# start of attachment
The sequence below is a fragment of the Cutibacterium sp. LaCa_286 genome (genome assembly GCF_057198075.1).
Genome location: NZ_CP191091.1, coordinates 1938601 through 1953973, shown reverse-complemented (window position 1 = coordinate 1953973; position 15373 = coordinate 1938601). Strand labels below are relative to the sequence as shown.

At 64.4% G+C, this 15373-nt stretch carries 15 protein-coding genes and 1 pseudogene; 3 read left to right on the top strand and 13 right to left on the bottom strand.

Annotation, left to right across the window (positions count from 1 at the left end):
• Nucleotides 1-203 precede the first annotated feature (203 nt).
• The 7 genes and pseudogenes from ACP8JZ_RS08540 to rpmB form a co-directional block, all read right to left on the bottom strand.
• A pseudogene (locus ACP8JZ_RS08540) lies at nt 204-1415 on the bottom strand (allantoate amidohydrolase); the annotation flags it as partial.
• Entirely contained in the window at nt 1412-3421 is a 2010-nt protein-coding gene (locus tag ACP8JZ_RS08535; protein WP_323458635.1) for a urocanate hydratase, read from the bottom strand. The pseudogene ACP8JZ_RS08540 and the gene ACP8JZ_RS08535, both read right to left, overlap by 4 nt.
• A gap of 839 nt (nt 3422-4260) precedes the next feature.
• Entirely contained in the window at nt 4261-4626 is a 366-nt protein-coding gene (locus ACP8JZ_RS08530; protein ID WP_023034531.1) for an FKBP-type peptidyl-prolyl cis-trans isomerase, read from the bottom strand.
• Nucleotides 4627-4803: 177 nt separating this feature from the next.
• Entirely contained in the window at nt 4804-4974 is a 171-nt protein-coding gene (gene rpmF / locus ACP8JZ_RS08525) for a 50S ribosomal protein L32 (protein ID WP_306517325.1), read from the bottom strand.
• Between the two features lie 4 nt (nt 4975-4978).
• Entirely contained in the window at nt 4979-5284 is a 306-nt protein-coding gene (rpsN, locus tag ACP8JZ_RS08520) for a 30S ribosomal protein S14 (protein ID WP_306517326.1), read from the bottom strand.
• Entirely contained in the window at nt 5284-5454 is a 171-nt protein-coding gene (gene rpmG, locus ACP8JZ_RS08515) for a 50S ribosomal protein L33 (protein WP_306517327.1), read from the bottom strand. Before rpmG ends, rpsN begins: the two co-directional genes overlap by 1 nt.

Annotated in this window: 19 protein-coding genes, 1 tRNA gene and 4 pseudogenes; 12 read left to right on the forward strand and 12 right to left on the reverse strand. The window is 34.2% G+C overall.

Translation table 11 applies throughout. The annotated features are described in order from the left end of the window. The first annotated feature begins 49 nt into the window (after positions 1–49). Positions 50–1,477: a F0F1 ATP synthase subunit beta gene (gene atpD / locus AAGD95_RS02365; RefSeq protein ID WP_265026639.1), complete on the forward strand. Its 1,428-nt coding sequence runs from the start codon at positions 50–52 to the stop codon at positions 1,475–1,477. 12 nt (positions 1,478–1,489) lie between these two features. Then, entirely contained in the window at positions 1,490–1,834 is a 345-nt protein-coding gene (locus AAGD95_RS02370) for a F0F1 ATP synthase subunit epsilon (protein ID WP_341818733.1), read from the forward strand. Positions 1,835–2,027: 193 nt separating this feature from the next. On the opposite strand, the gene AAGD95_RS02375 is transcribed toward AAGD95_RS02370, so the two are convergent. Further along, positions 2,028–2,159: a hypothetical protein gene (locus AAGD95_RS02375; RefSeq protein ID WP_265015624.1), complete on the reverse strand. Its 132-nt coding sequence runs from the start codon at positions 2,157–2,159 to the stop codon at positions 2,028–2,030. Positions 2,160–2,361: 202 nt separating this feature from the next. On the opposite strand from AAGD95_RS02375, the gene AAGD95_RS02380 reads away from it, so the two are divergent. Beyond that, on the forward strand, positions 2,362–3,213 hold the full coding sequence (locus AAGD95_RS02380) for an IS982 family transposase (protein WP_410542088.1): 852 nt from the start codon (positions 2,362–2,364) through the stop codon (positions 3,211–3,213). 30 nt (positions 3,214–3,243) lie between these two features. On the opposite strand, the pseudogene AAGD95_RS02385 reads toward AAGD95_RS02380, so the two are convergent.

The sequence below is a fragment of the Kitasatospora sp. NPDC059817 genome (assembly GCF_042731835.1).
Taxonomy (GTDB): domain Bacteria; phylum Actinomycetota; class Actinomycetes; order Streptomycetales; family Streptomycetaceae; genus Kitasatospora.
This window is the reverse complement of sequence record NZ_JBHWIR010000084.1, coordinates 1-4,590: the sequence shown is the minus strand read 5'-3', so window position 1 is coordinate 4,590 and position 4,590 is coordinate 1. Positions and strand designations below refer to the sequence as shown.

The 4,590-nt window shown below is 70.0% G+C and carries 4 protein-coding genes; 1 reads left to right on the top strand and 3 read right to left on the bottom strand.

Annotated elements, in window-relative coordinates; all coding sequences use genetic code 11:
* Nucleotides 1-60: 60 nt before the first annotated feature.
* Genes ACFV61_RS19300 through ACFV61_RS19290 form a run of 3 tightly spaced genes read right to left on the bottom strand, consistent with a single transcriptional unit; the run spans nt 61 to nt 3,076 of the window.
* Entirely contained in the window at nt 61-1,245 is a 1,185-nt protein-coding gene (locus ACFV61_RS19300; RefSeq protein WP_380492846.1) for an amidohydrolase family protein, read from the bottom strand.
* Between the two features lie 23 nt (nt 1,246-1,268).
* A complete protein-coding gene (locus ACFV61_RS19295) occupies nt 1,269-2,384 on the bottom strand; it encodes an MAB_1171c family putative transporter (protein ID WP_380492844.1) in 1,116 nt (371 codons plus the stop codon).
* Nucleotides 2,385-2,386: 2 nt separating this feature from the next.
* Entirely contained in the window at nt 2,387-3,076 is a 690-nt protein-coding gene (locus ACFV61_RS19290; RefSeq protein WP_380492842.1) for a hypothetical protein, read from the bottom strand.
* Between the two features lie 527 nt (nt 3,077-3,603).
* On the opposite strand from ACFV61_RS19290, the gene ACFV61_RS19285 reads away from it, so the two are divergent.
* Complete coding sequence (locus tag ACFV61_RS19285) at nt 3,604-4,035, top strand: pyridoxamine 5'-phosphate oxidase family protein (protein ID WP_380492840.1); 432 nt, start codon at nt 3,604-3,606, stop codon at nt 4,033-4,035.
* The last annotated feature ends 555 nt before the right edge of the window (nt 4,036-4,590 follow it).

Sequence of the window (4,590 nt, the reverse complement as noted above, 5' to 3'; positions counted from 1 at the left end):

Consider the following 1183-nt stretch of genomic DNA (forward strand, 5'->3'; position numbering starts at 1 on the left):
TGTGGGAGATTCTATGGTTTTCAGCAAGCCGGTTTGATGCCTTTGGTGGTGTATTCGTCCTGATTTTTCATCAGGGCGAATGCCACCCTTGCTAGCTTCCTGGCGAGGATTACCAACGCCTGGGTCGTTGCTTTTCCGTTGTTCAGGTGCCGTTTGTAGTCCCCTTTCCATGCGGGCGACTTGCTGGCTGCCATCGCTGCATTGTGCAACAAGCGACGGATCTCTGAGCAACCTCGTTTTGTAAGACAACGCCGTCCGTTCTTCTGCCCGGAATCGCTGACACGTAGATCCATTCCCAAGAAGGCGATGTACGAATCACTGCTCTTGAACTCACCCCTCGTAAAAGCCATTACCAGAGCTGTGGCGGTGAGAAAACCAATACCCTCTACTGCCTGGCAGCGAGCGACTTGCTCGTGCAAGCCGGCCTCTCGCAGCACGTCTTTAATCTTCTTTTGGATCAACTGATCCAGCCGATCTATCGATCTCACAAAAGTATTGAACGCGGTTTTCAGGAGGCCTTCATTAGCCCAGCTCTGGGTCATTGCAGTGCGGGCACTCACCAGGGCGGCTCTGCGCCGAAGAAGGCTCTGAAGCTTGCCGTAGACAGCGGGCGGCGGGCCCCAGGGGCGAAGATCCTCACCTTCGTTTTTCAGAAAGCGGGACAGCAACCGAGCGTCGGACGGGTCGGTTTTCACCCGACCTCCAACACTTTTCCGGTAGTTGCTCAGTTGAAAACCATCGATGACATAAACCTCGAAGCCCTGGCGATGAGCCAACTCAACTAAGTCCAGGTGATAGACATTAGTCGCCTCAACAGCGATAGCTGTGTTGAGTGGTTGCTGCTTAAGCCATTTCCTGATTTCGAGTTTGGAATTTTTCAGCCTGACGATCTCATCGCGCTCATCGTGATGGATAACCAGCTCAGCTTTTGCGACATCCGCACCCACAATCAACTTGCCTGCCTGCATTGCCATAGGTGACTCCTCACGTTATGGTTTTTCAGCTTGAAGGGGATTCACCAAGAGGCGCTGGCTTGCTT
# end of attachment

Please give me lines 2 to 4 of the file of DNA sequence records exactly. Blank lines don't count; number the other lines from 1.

Genome location: NZ_CP191091.1, coordinates 1938601 through 1953973, shown reverse-complemented (window position 1 = coordinate 1953973; position 15373 = coordinate 1938601). Strand labels below are relative to the sequence as shown.

At 64.4% G+C, this 15373-nt stretch carries 15 protein-coding genes and 1 pseudogene; 3 read left to right on the top strand and 13 right to left on the bottom strand.

Annotation, left to right across the window (positions count from 1 at the left end):